In recent years, text messaging for businesses has emerged to be one of the most powerful channels to communicate with customers. Promising open rates of over 95%, this “800 pound gorrilla” is multiple folds more effective in outreach than email or any channel, for that matter, including personally knocking on your customers’ doors. However, with great power comes great responsibility. To avoid misuse of this channel, the United States Telephone Consumer Protection Act of 1991 (“TCPA”) has laid down ground rules that govern commercial or marketing messages, whether SMS, MMS or chat. Let’s review best practices for utilizing text message engagement for your business while remaining compliant.
TCPA requires that messages are sent only with the consent of the message recipient. Additionally, it’s imperative that messages comply with the local laws and measures of fairness & decency. Before you send your first text message, you must obtain an agreement from your members to communicate with them. You must make it clear that they are agreeing to receiving the type of messages you are planning to send.
The most effective way is to include this agreement as a part of your membership contract. However you need to ensure that your contract clearly states that agreeing to receiving text messages is not a pre-requisite to signing up with your business.
Existing members who have not consented yet may be contacted via email with clear details of your texting program with an option to opt-in should they choose to do so.
While consent is always required and the method above is generally the safest route, there are two exceptions wherein consent can be received differently.
- Contact Initiated by the Member – If a member or prospect first messages you, you are free to respond in exchange. Remember the consent here is limited to that conversation only and you cannot send additional messages outside the realm of that conversation unless you obtain explicit consent.
- Transactional Messages as part of the Member Account – You can send transactional messages that provide information requested by the member or that can be reasonably expected by the member based on your relationship. Examples of such transactional messages may include: appointment reminders, receipts, one-time passwords, order confirmations, payment dues etc. You cannot use this to promote special offers to your member.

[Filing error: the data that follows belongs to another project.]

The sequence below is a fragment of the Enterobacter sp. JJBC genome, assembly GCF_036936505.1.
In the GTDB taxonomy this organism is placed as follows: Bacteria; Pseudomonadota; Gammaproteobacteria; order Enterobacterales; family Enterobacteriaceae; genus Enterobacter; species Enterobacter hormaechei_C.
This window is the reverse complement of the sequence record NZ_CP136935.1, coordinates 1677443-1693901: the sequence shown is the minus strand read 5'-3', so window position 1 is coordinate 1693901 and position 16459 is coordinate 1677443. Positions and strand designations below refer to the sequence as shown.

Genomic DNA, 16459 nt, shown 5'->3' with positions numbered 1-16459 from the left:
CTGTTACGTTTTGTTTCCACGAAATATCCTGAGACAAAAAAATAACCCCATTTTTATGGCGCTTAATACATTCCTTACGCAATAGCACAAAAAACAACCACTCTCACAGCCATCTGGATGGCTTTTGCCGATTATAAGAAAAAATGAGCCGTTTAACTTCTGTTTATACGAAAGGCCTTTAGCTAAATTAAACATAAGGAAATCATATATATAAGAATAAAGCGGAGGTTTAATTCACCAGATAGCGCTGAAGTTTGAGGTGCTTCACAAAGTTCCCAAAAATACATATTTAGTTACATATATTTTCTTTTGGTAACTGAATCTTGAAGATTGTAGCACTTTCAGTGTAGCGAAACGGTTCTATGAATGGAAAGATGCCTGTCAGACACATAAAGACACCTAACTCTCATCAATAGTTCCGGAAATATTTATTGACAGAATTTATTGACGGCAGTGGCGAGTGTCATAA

Double opt-in is required in certain limited cases, however it’s always good practice to implement double opt-in as part of your opt-in process.
This is a two-step process –
- First obtain consent from your member through the consent agreement as described above.
- Second send them a confirmation message identifying your business and requesting them to respond back to confirm their consent. This can be as simple as a “YES” response back.
Hours & Days
Text messages can be seen as intrusive when sent at the wrong time. Therefore it is best practice to send messages only during business hours of 8am – 8pm in the timezone of the member. You should stick to messaging your members Mon – Sat only.
Supporting HELP & STOP Keywords
It’s important to give your members an easy and clear way to opt out of receiving text messages. This means adding a simple “Text STOP to opt out” line at the end of every message you send out. Any member that replies “STOP” should be opted out & never be sent a message again unless he or she chooses to opt back in again. You should keep a record of all opt in and opt out requests. The “HELP” keyword should provide details of the texting program with a link to terms & conditions.
If a member cancels his or her membership with your club, it is best practice to avoid sending any text messages to him going forward.
Identifying Yourself as the Sender
As a best practice, you should always include your brand name within the text messages to identify yourself as the sender. This excludes any follow-up messages in an ongoing conversation.
Age & Geographic Gating
In addition to obtaining consent from your members, you should also ensure that no message recipient is younger than the legal age of consent based on where the recipient is located. You should refrain from sending any content that is offensive, inappropriate, pornographic, obscene, illegal or otherwise objectionable, even if the content is permissible by law and appropriate age restrictions are in place.
You must be able to provide proof that you have measures in place to ensure compliance with these restrictions.
The above rules are just best practices as seen in the industry and should not be considered as a legal advice. You should consult your legal counsel as needed when implementing a compliant texting program.
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